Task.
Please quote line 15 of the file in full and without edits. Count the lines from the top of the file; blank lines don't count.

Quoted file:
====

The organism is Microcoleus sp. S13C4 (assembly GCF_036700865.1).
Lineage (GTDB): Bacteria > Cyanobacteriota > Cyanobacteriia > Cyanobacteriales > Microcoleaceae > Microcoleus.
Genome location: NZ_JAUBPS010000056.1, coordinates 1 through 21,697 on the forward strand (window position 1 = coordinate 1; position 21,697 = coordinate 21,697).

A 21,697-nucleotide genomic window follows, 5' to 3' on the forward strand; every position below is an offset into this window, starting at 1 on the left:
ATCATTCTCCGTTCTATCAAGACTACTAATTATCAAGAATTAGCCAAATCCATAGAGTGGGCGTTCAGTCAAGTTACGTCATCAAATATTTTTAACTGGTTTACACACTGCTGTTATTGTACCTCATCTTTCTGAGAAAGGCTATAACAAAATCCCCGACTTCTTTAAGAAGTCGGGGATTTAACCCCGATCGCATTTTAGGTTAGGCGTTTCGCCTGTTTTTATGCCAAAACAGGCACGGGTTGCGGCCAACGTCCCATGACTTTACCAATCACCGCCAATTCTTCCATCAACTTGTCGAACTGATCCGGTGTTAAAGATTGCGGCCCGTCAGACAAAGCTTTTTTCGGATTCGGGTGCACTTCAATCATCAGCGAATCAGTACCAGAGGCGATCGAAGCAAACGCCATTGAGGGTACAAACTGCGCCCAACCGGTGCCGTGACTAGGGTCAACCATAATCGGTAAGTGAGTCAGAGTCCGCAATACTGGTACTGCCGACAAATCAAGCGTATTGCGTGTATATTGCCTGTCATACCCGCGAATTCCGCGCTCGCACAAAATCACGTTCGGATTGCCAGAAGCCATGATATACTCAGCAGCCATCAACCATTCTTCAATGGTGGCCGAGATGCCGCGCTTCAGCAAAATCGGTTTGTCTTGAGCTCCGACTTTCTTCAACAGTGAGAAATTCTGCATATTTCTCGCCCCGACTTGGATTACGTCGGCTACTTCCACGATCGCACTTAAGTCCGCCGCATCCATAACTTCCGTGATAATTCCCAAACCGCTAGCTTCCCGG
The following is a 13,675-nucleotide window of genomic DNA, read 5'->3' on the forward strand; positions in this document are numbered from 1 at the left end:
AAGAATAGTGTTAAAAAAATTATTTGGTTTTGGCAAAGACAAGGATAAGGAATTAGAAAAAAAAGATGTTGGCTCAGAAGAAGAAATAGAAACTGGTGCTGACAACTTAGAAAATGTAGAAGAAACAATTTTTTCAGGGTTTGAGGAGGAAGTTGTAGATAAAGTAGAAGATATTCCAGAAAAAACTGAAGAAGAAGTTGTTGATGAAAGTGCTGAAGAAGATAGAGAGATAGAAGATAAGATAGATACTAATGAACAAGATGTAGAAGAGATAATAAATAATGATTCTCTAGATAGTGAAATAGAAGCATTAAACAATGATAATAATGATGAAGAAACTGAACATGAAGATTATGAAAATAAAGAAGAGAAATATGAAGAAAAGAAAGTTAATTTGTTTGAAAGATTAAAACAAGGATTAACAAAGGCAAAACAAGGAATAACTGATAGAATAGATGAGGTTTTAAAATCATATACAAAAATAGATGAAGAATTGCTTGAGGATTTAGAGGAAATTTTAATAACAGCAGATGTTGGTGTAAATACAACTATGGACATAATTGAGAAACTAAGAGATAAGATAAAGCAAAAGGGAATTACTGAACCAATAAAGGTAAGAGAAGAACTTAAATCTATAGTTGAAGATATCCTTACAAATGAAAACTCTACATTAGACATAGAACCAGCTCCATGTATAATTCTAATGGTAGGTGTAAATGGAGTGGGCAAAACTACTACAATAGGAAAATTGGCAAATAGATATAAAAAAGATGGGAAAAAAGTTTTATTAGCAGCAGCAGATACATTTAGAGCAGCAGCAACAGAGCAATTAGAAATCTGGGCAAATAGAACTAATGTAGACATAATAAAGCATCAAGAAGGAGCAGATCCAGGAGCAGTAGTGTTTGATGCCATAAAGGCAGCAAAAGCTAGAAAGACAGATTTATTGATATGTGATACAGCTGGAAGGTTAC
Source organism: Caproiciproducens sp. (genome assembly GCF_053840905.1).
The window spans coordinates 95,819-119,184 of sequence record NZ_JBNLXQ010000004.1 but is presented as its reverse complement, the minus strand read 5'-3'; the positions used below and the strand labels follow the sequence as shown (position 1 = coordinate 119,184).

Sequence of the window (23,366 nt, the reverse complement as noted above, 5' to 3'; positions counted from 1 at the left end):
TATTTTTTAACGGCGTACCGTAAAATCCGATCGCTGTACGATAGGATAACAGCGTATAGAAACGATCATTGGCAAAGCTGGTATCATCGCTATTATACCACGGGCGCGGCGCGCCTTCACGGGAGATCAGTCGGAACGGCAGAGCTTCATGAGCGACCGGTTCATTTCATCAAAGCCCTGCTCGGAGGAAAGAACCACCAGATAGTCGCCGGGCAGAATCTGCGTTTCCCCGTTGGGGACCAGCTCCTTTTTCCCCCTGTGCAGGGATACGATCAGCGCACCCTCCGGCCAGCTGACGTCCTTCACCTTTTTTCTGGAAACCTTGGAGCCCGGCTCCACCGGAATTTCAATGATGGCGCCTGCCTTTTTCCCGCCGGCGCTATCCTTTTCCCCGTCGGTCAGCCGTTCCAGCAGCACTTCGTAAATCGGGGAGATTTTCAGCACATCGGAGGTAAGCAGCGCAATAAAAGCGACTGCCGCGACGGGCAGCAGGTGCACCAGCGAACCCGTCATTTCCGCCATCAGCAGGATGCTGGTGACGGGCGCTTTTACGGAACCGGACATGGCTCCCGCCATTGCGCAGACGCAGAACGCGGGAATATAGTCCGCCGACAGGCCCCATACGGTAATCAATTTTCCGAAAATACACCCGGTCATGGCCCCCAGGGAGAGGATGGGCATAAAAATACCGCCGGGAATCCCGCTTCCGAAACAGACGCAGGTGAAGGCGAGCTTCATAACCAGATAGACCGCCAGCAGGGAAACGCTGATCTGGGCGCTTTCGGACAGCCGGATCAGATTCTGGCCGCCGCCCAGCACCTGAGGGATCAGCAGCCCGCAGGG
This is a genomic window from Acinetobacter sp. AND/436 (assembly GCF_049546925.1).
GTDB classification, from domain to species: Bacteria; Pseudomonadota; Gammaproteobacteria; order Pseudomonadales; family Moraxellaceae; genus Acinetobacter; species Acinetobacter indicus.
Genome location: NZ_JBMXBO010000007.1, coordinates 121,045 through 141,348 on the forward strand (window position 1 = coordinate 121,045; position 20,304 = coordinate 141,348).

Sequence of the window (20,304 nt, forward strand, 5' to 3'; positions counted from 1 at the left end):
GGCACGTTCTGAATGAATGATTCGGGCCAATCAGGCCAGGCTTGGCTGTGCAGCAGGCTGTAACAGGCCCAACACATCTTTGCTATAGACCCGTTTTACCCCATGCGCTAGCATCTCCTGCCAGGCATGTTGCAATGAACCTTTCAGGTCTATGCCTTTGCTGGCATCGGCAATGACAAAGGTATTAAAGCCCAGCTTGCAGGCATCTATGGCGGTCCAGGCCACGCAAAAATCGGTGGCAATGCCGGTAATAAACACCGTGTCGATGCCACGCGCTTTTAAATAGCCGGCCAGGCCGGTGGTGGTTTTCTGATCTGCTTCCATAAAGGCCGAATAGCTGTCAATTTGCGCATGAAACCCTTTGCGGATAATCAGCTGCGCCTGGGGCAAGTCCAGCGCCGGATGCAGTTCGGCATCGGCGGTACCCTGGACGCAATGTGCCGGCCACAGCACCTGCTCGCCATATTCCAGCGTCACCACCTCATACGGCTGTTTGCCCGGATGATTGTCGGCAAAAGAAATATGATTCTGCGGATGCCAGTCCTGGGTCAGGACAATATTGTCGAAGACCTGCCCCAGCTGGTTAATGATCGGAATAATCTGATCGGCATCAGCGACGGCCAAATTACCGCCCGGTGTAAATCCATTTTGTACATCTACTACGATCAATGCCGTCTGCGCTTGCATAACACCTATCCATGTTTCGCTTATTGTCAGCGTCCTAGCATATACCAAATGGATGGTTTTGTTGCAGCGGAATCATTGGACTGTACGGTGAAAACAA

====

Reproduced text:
Sequence of the window (20,304 nt, forward strand, 5' to 3'; positions counted from 1 at the left end):